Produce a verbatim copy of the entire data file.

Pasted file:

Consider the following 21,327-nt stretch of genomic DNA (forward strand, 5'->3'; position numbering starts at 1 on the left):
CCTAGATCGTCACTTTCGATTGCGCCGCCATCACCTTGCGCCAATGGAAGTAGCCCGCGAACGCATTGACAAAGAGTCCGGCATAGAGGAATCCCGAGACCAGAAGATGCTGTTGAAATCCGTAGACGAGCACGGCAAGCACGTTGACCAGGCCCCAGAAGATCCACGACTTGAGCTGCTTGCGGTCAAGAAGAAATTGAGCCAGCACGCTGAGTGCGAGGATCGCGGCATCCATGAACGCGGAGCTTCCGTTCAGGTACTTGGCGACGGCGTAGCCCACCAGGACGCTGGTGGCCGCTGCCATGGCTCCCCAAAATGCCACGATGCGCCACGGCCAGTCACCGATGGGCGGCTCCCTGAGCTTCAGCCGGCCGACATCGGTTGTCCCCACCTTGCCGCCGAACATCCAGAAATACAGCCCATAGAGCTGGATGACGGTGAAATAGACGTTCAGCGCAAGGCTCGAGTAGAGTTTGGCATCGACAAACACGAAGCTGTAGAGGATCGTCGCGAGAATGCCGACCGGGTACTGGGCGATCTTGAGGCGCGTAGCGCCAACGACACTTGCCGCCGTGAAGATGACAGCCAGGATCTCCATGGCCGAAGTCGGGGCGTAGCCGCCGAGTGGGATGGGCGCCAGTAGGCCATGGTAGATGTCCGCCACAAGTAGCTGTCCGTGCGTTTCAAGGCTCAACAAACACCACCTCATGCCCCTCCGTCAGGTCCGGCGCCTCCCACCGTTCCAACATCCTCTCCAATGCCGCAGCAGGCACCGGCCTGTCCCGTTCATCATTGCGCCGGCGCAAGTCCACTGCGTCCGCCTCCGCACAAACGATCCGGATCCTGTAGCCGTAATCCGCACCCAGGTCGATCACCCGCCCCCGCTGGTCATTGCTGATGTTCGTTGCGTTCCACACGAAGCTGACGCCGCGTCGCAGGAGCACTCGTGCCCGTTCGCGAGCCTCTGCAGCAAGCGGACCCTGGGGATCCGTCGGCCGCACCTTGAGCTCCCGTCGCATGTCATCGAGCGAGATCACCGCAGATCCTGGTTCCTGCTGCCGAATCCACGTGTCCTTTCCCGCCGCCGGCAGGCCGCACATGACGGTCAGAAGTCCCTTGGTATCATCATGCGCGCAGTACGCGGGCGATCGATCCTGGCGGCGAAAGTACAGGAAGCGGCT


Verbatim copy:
Consider the following 21,327-nt stretch of genomic DNA (forward strand, 5'->3'; position numbering starts at 1 on the left):
CCTAGATCGTCACTTTCGATTGCGCCGCCATCACCTTGCGCCAATGGAAGTAGCCCGCGAACGCATTGACAAAGAGTCCGGCATAGAGGAATCCCGAGACCAGAAGATGCTGTTGAAATCCGTAGACGAGCACGGCAAGCACGTTGACCAGGCCCCAGAAGATCCACGACTTGAGCTGCTTGCGGTCAAGAAGAAATTGAGCCAGCACGCTGAGTGCGAGGATCGCGGCATCCATGAACGCGGAGCTTCCGTTCAGGTACTTGGCGACGGCGTAGCCCACCAGGACGCTGGTGGCCGCTGCCATGGCTCCCCAAAATGCCACGATGCGCCACGGCCAGTCACCGATGGGCGGCTCCCTGAGCTTCAGCCGGCCGACATCGGTTGTCCCCACCTTGCCGCCGAACATCCAGAAATACAGCCCATAGAGCTGGATGACGGTGAAATAGACGTTCAGCGCAAGGCTCGAGTAGAGTTTGGCATCGACAAACACGAAGCTGTAGAGGATCGTCGCGAGAATGCCGACCGGGTACTGGGCGATCTTGAGGCGCGTAGCGCCAACGACACTTGCCGCCGTGAAGATGACAGCCAGGATCTCCATGGCCGAAGTCGGGGCGTAGCCGCCGAGTGGGATGGGCGCCAGTAGGCCATGGTAGATGTCCGCCACAAGTAGCTGTCCGTGCGTTTCAAGGCTCAACAAACACCACCTCATGCCCCTCCGTCAGGTCCGGCGCCTCCCACCGTTCCAACATCCTCTCCAATGCCGCAGCAGGCACCGGCCTGTCCCGTTCATCATTGCGCCGGCGCAAGTCCACTGCGTCCGCCTCCGCACAAACGATCCGGATCCTGTAGCCGTAATCCGCACCCAGGTCGATCACCCGCCCCCGCTGGTCATTGCTGATGTTCGTTGCGTTCCACACGAAGCTGACGCCGCGTCGCAGGAGCACTCGTGCCCGTTCGCGAGCCTCTGCAGCAAGCGGACCCTGGGGATCCGTCGGCCGCACCTTGAGCTCCCGTCGCATGTCATCGAGCGAGATCACCGCAGATCCTGGTTCCTGCTGCCGAATCCACGTGTCCTTTCCCGCCGCCGGCAGGCCGCACATGACGGTCAGAAGTCCCTTGGTATCATCATGCGCGCAGTACGCGGGCGATCGATCCTGGCGGCGAAAGTACAGGAAGCGGCT